In my previous blog post I published a TSL2561 light sensor driver in C for Raspberry PI. In this article I will publish a user space C driver for Adafruit 4-digit 7-segment display.
This is based on a HT16K33 led driver IC, that it’s a I2C driven RAM mapping 16*8 LED controller driver.
The driver I’m posting it’s valid for the adafruit circuit only, since it’s completely based on the electronic schematic they realized.
Don’t use the driver with other circuits, since the display could not function properly.
Basically the adafruit 7-segment backpack (http://www.adafruit.com/products/879) uses 8 (rows) * 5 (columns) HT16K33 lines to drive its leds. The column number 1 is dedicated to the first digit, the second column is dedicated to the second digit, the third column is attached to the colon sign in the middle of the 4 digits, the fourth column is attached to the third digit, and the fifth colum to the fourth display digit.
While each row drives a single led of the given column.
The display columns 0, 1, 3, 4 can show numbers and some letters (A-F, n, o, i, l, L, etc…) plus a decimal point, while the column 2 can only show a colon sign (:).
A number or a letter for each digit is composed by 7 led segments, so the possibilities are few… but not so few after all (check 7seg.txt file attachment for more details on letter composition).
So, now comes the fun. How can I access the led driver memory to light display digits in C? Adafruit releases proof of concept libraries in C and python, but they don’t seem to run on my raspberry pi.
Since I am too lazy to port their code with external dependencies, I decided to write my own library in C.
#include "7seg_bp_ada.h" /* prepare the backpack driver (the first parameter is the raspberry pi i2c master controller attached to the HT16K33, the second is the i2c selection jumper) The i2c selection address can be one of HT16K33_ADDR_01 to HT16K33_ADDR_08 */ HT16K33 led_backpack1 = HT16K33_INIT(1, HT16K33_ADDR_01); /* initialize the backpack */ rc = HT16K33_OPEN(&led_backpack1); /* power on the ht16k33 */ HT16K33_ON(&led_backpack1); /* make it shining bright */ HT16K33_BRIGHTNESS(&led_backpack1, 0x0F); /* make it not blinking */ HT16K33_BLINK(&led_backpack1, HT16K33_BLINK_OFF); /* power on the display */ HT16K33_DISPLAY(&led_backpack1, HT16K33_DISPLAY_ON); /* Say hello */ HT16K33_UPDATE_DIGIT(&led_backpack1, 0, 'H', 0); // first digit HT16K33_UPDATE_DIGIT(&led_backpack1, 1, 'E', 0); // second digit // turn off the colon sign in the middle of the 4 digits HT16K33_UPDATE_DIGIT(&led_backpack1, 2, HT16K33_COLON_OFF, 0); HT16K33_UPDATE_DIGIT(&led_backpack1, 3, '#', 0); // third digit HT16K33_UPDATE_DIGIT(&led_backpack1, 4, 'o', 0); // fourth digit HT16K33_COMMIT(&led_backpack1); // commit to the display memory // call this if you want to shut down the device (power saving mode) // HT16K33_OFF(&led_backpack1); /* close things (the display remains in the conditions left) */ HT16K33_CLOSE(&led_backpack1);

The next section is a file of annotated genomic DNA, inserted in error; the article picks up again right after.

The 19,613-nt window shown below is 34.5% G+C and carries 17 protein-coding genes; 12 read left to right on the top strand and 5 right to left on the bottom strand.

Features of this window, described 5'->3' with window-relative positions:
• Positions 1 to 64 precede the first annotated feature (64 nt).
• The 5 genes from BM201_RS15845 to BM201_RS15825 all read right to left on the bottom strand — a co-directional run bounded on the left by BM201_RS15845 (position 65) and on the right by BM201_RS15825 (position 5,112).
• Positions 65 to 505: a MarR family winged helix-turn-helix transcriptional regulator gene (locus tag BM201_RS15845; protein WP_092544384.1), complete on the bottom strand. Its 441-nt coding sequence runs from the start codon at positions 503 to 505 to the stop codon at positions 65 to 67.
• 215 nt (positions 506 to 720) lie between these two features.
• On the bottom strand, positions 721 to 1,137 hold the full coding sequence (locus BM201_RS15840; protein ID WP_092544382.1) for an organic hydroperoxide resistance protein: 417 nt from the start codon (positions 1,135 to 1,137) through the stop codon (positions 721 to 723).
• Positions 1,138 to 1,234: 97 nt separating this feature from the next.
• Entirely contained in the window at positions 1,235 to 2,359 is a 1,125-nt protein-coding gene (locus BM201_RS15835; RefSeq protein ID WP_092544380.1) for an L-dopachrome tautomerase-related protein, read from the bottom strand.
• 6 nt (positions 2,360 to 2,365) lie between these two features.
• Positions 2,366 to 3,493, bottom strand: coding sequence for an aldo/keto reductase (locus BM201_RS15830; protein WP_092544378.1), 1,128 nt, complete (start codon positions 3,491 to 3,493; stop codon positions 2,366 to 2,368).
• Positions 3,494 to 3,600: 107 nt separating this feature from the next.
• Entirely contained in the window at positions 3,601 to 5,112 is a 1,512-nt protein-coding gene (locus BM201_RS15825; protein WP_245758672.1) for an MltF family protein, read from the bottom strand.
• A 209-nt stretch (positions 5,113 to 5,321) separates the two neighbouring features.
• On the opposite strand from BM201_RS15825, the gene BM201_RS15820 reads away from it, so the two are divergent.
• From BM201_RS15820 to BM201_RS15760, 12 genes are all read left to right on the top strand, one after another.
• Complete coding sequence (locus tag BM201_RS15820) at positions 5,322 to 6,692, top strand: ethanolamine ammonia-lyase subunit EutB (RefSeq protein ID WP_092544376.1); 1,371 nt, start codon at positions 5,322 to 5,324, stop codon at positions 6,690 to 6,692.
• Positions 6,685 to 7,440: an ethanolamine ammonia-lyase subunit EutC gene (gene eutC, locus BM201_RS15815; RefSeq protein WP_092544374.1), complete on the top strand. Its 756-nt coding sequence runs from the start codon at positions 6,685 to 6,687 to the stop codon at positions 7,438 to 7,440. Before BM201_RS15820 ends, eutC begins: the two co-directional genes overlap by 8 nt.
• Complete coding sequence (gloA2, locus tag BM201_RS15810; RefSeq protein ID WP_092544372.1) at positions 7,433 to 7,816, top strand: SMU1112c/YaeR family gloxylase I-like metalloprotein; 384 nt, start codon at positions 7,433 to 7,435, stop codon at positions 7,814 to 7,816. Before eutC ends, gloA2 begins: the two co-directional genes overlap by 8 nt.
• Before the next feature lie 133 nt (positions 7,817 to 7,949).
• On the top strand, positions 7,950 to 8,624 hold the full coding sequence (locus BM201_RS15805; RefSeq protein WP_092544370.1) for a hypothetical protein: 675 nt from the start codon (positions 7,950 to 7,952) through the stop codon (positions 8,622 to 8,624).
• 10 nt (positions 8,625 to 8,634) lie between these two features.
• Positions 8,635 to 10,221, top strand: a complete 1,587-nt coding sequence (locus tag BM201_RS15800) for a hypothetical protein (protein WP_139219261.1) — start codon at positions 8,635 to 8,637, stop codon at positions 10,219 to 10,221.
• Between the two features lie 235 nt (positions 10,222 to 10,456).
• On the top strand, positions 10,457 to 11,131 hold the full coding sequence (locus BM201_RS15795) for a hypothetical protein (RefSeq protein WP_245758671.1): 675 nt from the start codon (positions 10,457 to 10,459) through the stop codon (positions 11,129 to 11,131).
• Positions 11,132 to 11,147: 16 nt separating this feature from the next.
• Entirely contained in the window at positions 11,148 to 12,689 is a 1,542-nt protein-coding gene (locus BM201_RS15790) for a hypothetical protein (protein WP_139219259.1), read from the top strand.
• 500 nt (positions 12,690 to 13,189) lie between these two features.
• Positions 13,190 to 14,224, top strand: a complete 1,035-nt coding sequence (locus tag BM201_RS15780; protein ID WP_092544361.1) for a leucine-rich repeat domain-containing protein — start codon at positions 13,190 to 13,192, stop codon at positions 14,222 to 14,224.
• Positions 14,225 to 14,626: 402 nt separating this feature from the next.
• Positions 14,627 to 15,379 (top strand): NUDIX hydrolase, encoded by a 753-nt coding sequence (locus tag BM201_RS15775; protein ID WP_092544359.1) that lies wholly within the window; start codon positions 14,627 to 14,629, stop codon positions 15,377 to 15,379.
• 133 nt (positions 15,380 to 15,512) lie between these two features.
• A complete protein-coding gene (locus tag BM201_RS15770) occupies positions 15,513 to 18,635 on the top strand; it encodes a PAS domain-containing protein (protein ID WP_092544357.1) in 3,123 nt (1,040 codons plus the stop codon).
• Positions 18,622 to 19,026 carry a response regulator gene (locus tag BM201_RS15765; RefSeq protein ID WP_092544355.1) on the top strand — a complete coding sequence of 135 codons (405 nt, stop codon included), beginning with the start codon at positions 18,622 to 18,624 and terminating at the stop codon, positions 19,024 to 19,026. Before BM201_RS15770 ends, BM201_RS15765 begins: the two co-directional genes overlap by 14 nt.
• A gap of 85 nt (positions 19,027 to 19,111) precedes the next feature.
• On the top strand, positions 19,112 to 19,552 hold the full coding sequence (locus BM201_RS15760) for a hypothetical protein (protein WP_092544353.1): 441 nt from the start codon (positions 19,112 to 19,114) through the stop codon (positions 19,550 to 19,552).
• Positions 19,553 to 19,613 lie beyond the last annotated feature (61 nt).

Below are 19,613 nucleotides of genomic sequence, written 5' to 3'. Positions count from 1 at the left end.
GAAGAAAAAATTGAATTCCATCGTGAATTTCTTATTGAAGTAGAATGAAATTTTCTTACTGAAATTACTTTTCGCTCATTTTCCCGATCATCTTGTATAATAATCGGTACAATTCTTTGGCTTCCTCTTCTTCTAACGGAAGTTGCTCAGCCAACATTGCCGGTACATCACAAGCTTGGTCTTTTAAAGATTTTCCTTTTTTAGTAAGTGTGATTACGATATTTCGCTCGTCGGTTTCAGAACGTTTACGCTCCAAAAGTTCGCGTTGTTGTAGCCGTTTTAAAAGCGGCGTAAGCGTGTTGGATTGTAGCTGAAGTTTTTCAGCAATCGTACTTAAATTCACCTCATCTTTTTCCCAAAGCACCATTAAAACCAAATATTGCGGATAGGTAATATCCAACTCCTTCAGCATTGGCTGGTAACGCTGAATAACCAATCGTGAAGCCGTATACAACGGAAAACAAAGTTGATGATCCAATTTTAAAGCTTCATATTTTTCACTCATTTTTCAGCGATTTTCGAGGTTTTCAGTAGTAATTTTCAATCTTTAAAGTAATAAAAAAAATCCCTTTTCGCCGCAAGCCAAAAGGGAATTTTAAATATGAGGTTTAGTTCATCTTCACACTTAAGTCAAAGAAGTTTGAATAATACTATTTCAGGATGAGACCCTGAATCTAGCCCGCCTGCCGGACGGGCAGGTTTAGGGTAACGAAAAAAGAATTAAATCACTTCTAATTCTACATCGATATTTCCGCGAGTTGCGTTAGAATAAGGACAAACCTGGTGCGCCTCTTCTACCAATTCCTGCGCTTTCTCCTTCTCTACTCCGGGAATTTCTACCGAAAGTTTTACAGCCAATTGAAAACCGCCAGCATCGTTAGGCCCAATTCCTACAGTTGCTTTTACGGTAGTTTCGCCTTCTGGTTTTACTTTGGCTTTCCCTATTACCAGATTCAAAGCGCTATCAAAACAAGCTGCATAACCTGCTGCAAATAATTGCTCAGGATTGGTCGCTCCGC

I decided to release the software with the liberal apache 2 license, so feel free to use this software inside your commercial, non free software / firmware.
Below you will find the files .c and .h that you can embed into your project.
It’s helpful for me, and I hope it will be helpful for you.
Note: on Raspberry PI OS (and debian) you need libi2c-dev (apt install libi2c-dev) before compiling.
gcc -Wall -O2 -o 7seg_bp_ada.o -c 7seg_bp_ada.c
gcc -Wall -O2 -o 7seg_bp_ada_test.o -c 7seg_bp_ada_test.c
gcc -Wall -O2 -o 7seg_bp_ada_test 7seg_bp_ada.o -li2c 7seg_bp_ada_test.o